Back in the late 80s/early 90s, White Lion released a couple of great albums in ‘Pride’ and ‘Mane Attraction’. By more modern standards, the production on ‘Pride’ is a tiny bit trebly (okay, maybe a lot trebly), but it had the songs to back up any technical shortcomings. A couple of ‘Mane Attraction’s songs were noticeably weaker – and they even padded out the disc with a re-recording of ‘Broken Heart’ (the original can be found on their 1987 release ‘Fight To Survive), but in many ways, it was a perfect swansong. Vocalist Mike Tramp’s follow up project Freak Of Nature attracted a solid fan base, but the more alternative leanings in the band’s sound turned off some more “traditional” rock fans, leading to decline in record sales. His later solo album ‘Capricorn’ was more than decent, but by this point Tramp’s sales figures were practically non-existent compared to former glories. In that respect, it’s almost understandable as to why by 2008 Frontiers Records would want Tramp to release another White Lion album.
This comeback album ‘Return of the Pride’ is a White Lion album in name only. The line-up features only Tramp from previous incarnations of the band, so it’s not really a return at all. What is absolutely certain is that without Tramp’s old running-mate Vito Bratta on guitar and co-writing duties, it’s almost a waste of time. Without Bratta, White Lion equals Mike Tramp plus pick-up band looking to rake in few bucks on an old rock ‘n’ roll dream, under a name resurrected at record company behest. Maybe this could be forgiven if the material was of a good standard, but most of ‘Return…’ is so flat it’s almost instantly forgettable.
The album begins with some gothic style chanting and an effort to create a dark and brooding atmosphere. What else could you expected from a song called ‘Sange De Cristo’? It’s a bold statement to begin an album with a nine minute epic, but unfortunately, there are no real hooks to catch the listener’s attention. ‘Dream’ is better as it has a more AOR purist approach: mid paced, big chorus, multi-tracked guitars. However, it’s here, one of the album’s biggest problems becomes frighteningly evident – what’s happened to Tramp’s voice? It’s slightly lower than it used to be, and while he was never up there with Lou Gramm or Steve Perry in the great singer stakes, his voice used to be much better than this. In fact, it’s pretty terrible on most of this release.
‘Live Your Life’ is punchy and harks back to the sort of thing that the late 80s/early 90s White Lion were best at; reasonable riffs are on hand for a half-decent attempt at a rocker, however, the enthusiastic “anything you want, anything you need, you got it” message grates a little in the 21st Century. Still, if everyone sticks their head in the sand and pretends it’s 1989 (a regular hobby for most aging AOR fans), it’ll be fine. Going by the intro, ‘Set Me Free’ sounds at first as if it’s going to a trademark White Lion ballad, but then the guitars kick in. It’s a mid-paced riffer, let down somewhat by huge clichéd lyrics like “set me free / I don’t need your chains to bind me”. It’s hard to listen to and what’s more, it throws any theories regarding “old AOR bands still having the ability to make decent albums” out of the window – and by this point, this album isn’t far from being tossed out the window either). Would this all be different if Mike still had Vito to help with the song writing? Maybe it would, maybe it wouldn’t…but the guitar-work certainly would have had a kick up the arse, even if the lyrics still sounded like they’d been tossed off in under half an hour. ‘Let Me Be Me’ features a couple of strong musical moments but is let down by an indifferent chorus. Although well-meaning, it isn’t strong enough to wedge itself inside your head on its own. It’s also been puffed up with some average sounding backing vocals in a misguided attempt to create an impression. Given the state of the vocals, it was probably a mistake.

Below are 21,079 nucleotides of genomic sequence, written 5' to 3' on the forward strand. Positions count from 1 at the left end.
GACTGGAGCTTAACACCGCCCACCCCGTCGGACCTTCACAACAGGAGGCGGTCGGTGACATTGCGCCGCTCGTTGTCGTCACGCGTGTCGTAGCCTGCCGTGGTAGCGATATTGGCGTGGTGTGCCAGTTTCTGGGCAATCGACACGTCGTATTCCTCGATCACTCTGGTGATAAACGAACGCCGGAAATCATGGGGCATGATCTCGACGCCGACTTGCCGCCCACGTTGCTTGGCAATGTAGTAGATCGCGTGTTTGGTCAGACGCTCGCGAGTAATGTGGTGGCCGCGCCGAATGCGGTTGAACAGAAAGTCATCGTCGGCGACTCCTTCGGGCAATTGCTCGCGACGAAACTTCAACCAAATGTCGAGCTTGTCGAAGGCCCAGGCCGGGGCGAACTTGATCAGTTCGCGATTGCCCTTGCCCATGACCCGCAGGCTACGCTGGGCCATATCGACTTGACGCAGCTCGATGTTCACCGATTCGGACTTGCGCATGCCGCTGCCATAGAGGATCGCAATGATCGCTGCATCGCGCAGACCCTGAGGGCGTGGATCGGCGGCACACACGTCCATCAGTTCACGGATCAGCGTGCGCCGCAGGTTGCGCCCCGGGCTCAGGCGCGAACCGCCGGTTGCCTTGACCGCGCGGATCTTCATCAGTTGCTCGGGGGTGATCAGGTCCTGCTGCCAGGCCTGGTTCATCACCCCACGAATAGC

‘I Will’ sounds like it might be good at the outset, as occasionally, sounds of Tramp’s former self creeps into the vocal, but it’s best not to get too excited – the lyrics are frankly appalling, cringe-worthy and best forgotten. Moving on, you know with a song called ‘Battle At Little Big Horn’ its not going to an easy ride, so at least you should hope for a bombastic tune strong enough to carry the inevitable weight. No such luck -it’s another distinctly wobbly affair, begins with a lot of “whoah-whoahs”, leading to obvious listener woes before descending into a seven minute plod-fest. Clichés abound about being ‘a great day to die’ possibly could be over-looked in favour of the twin guitar harmonies and a decent solo, but by then, in all honesty, it’s all too late. This album is beyond saving.
What happened here? What Lion could be great before, but this is really, really bad. At its strongest you could say it was unremarkable. Still, if you’re one of the AOR diehards, you’re already convinced this review is packed out with lies or the reviewer has had a lapse of taste and you probably stopped reading by paragraph three. Never mind. If you think this is great, you probably only ever listen to AOR/melodic rock and you’re probably also convinced that had Kurt Cobain never been born, Survivor and Def Leppard would still be churning out number one hits.
March 2008/October 2011